RESIDENTS of a planned major development near the M5 face limited options if they wish to access vital amenities without using a car.

Taylor Wimpey has submitted outline plans for up to 150 new homes on the Brookfield Farm Shop and Nursery site on Ruishton Lane in Ruishton, north of the Gateway park and ride site on the eastern edge of Taunton.

If permission is granted by Somerset Council, motorists will have to deal with a narrow and congested lane to reach the A358 and onwards either into Taunton or onto the M5 at junction 25.

But for those without a car, or unable to drive, the options for accessing local shops or medical facilities may be even more limited.

The site lies at the western edge of Ruishton, adjacent to the Premier Inn and Miller and Carter steakhouse.

Access to the new development (dubbed ‘Brookfield Nurseries’ in documents uploaded to the council’s planning portal) would be from Ruishton Lane, with walking and cycle routes being provided throughout the site and potentially linking up with both the village and the recently-upgraded junction with the A358.

Despite being close to the Black Brook, the site is deemed to be at relatively low risk of flooding – with the developer promising to reduce the risk further by substantial landscaping and a green buffer at the site’s northern edge.

“Part of these area could be turned into wetlands as a form of phosphate mitigation, to prevent any additional phosphates being released into the Somerset Levels and Moors catchment area.

Of the 150 homes planned for the site, 38 will be affordable – meeting the council’s 25 per cent target for any new development of ten homes or more in the former Somerset West and Taunton area.

The development will include substantial amounts of public open space to provide a buffer between the new homes, the Black Brook and the M5 motorway.

A spokesman for Focus On Design (representing the developer) said: “The site is well-connected by buses, walking and cycling routes to Taunton town centre, as well as Blackbrook Business Park and Hankridge Farm which together offer a range of employment, retail and leisure opportunities.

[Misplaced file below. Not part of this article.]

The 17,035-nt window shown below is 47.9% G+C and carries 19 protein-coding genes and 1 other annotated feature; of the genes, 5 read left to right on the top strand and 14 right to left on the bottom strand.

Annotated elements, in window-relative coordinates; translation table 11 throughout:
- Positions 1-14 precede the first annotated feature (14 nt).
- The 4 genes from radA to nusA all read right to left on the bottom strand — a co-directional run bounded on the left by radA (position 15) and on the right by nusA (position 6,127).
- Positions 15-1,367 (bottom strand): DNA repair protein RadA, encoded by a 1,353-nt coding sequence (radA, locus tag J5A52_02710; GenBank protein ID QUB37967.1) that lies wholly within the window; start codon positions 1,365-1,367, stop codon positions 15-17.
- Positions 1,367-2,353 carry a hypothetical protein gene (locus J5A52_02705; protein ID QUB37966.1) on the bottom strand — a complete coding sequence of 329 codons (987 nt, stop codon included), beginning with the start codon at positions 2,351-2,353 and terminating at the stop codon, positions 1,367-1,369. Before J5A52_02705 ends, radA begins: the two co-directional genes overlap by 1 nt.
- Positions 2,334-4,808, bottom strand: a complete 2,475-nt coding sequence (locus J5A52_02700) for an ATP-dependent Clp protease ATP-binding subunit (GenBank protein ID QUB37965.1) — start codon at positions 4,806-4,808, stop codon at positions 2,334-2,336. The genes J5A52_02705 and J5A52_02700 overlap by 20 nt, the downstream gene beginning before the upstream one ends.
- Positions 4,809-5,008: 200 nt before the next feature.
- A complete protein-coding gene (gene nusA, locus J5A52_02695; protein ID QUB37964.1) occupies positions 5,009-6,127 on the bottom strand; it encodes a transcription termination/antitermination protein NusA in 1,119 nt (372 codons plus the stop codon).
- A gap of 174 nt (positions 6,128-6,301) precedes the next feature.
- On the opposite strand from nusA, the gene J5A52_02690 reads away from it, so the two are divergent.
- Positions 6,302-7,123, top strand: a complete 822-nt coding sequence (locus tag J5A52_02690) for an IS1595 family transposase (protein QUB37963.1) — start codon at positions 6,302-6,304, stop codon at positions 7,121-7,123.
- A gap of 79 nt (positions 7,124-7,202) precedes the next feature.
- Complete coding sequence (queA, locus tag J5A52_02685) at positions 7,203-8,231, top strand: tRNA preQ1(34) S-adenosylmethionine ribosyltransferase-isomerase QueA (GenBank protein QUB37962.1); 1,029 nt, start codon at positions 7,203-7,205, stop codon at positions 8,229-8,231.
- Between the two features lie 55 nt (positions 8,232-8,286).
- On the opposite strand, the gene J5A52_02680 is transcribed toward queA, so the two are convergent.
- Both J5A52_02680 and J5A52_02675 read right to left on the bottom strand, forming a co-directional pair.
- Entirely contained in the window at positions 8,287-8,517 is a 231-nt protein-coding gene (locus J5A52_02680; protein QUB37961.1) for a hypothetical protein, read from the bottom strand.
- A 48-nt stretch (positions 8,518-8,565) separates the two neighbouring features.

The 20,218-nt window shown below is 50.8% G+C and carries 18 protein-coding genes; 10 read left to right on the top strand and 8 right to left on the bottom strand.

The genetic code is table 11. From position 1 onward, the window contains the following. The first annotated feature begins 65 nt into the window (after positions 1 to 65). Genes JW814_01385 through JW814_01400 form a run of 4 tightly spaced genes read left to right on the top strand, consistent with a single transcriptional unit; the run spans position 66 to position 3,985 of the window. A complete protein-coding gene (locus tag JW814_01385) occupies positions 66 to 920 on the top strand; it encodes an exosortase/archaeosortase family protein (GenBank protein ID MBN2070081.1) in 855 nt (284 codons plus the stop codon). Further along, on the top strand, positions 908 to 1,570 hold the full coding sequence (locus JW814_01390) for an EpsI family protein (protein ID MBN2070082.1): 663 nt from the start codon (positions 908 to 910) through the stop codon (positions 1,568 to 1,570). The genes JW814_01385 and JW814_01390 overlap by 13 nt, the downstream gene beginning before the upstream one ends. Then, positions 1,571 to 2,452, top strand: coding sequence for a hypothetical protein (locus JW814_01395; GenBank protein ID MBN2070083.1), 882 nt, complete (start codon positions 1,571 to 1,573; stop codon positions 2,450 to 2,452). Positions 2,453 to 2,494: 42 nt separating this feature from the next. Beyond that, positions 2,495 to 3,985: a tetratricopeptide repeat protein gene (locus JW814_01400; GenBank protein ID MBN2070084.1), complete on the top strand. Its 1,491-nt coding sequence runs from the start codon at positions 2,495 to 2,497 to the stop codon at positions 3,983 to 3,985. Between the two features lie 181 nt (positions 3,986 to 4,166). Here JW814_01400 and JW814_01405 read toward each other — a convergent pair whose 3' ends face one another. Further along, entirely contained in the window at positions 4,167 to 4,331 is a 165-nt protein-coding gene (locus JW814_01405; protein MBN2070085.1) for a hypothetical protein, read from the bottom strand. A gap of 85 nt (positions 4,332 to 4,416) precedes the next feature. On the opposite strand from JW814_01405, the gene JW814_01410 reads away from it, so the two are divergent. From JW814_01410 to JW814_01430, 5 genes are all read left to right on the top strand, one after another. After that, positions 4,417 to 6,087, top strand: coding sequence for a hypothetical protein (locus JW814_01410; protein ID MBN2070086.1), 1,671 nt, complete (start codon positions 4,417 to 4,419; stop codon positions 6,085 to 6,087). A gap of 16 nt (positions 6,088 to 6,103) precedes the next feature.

“The nearby Gateway park and ride provides a frequent service into the centre of Taunton, with buses leaving every 15 minutes, five days a week, and every 20 minutes on Saturdays.

“The site is some 500 metres north of Nexus 25, a major development opportunity for employment and related uses.

“The upgraded motorway junction and Nexus 25 indicate the support at strategic level to new development on the east side of the M5 motorway.”

New pedestrian and cycle links under the M5 were constructed as part of a £19.2m improvement scheme to junction 25, which was completed in early-2021.

Those leaving the Brookfield Nurseries site will have direct pedestrian and cycle links to the cycle links near the Gateway park and ride site and around the Nexus 25 roundabout (which could be torn up and replaced by a signalised crossroads if National Highways revives its A358 dualling scheme).

But those wishing to reach the Sainsbury’s for a top-up shop, or grab a coffee at the nearby Costa Coffee or Starbucks outlets, still have to cross the busy roundabout and straddle a narrow bridge from Deane Gate Avenue over the A358 Toneway.

For those unable or unwilling to use this route, the only alternative route to the facilities at Hankridge Farm – and on into the town centre – is a footpath leading over some steps on Church Lane across a working field and along the River Tone under the motorway.

The council is expected to make a decision on the outline proposals by the summer. At this stage it is unclear whether this decision will be taken in public by its planning committee west (which handles major applications in the former Somerset West and Taunton area) or through the delegated powers of its planning officers.